Within a cluster of stars 18,000 light-years away, near the bustling center of the galaxy, a pair of stars is locked in a tight and dramatic orbital embrace. One is a puffy low-mass star; the other a rapidly-spinning neutron star, a super-dense stellar corpse that pulls in material from its companion. Together this binary pair creates a bright x-ray source known as IGR J18245-2452 — and it exhibits not just one but two very different personalities.
As material from the large, low-mass star is pulled into a hot accretion disk swirling around its companion and interacts with its magnetic field, powerful x-rays are emitted, detectable as a “low-mass binary” by x-ray-sensitive telescopes like NASA’s Chandra X-ray Observatory and ESA’s XMM-Newton.
But as the neutron star absorbs material from the spinning accretion disk it gains momentum, spinning faster and faster and ramping-up its magnetic field even further. As the flow of material from the low-mass star slows, the neutron star — now spinning madly, up to 254 times a second — throws much of the material in the disk out of the system entirely. With the x-ray emitting material gone, the neutron star is free to blast jets of radio waves out into space from its poles. It’s now a millisecond pulsar, and to anything aligned with its poles it flashes in radio like a lighthouse beacon on overdrive.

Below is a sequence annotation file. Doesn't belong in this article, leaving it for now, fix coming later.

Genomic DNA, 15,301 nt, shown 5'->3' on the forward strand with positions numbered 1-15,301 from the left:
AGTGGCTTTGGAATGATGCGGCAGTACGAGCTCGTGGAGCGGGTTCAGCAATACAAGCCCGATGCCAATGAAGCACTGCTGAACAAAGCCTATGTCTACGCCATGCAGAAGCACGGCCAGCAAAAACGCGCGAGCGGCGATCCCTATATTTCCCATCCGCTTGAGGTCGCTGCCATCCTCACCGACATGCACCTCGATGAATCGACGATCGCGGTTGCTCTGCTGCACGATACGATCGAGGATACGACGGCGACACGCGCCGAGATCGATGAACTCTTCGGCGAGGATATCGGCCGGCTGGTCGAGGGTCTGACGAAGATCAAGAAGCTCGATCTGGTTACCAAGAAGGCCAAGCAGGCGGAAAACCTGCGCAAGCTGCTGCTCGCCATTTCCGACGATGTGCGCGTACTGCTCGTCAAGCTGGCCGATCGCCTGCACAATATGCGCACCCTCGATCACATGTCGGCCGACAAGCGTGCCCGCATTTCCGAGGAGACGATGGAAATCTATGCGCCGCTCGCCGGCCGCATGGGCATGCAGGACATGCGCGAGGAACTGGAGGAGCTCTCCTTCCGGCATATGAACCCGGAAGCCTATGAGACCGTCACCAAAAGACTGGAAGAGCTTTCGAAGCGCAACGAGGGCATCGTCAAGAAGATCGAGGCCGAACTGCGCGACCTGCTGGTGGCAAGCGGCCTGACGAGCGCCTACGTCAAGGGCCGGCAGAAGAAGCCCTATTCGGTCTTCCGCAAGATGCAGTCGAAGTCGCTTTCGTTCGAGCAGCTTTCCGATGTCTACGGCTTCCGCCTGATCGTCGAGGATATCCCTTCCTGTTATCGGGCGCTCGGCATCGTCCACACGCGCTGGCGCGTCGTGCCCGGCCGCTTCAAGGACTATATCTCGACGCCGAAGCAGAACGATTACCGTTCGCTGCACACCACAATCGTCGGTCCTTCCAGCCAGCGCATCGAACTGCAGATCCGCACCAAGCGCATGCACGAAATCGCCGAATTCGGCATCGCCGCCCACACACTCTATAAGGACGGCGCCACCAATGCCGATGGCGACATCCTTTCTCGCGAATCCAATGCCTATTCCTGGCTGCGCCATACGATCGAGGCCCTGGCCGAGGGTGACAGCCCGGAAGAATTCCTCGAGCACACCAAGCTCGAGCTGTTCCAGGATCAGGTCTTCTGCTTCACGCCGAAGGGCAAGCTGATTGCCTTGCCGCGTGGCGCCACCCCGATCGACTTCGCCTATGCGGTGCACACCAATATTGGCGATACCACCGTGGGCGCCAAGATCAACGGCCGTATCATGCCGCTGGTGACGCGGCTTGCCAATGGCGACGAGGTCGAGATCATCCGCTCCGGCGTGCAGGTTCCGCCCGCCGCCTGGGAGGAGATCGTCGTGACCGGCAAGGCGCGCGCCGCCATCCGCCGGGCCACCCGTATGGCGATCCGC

Talk about dancing with the stars.
While the full transition of a low-mass x-ray binary to millisecond pulsar is a process that’s thought to take place over billions of years, IGR J18245-2452 has given astronomers evidence that switches — in both directions — can occur much more rapidly… within a period of just a few days, in fact.
It’s the first time that the transition between these particular two stages of stellar evolution has been directly observed.
“We’ve been fortunate enough to see all stages of this process, with a range of ground and space telescopes. We’ve been looking for such evidence for more than a decade,” said Dr. Alessandro Papitto, lead author of the paper published in the Sept. 26, 2013 issue of Nature.
“It’s like a teenager who switches between acting like a child and acting like an adult,” said John Sarkissian, a co-author who observed the system with CSIRO’s Parkes radio telescope in Australia.
And since some scientists think this same process could actually “rejuvenate” older pulsars by increasing their rotation rates via accretion, it could also be compared to an adult acting like a kid again.
Eventually, over the course of millions of years, the larger companion star will become a white dwarf and will have no more material to share with its spinning companion, leaving it to remain as a millisecond pulsar.
Image credit: X-ray: NASA/CXC/ICE/A.Papitto et al.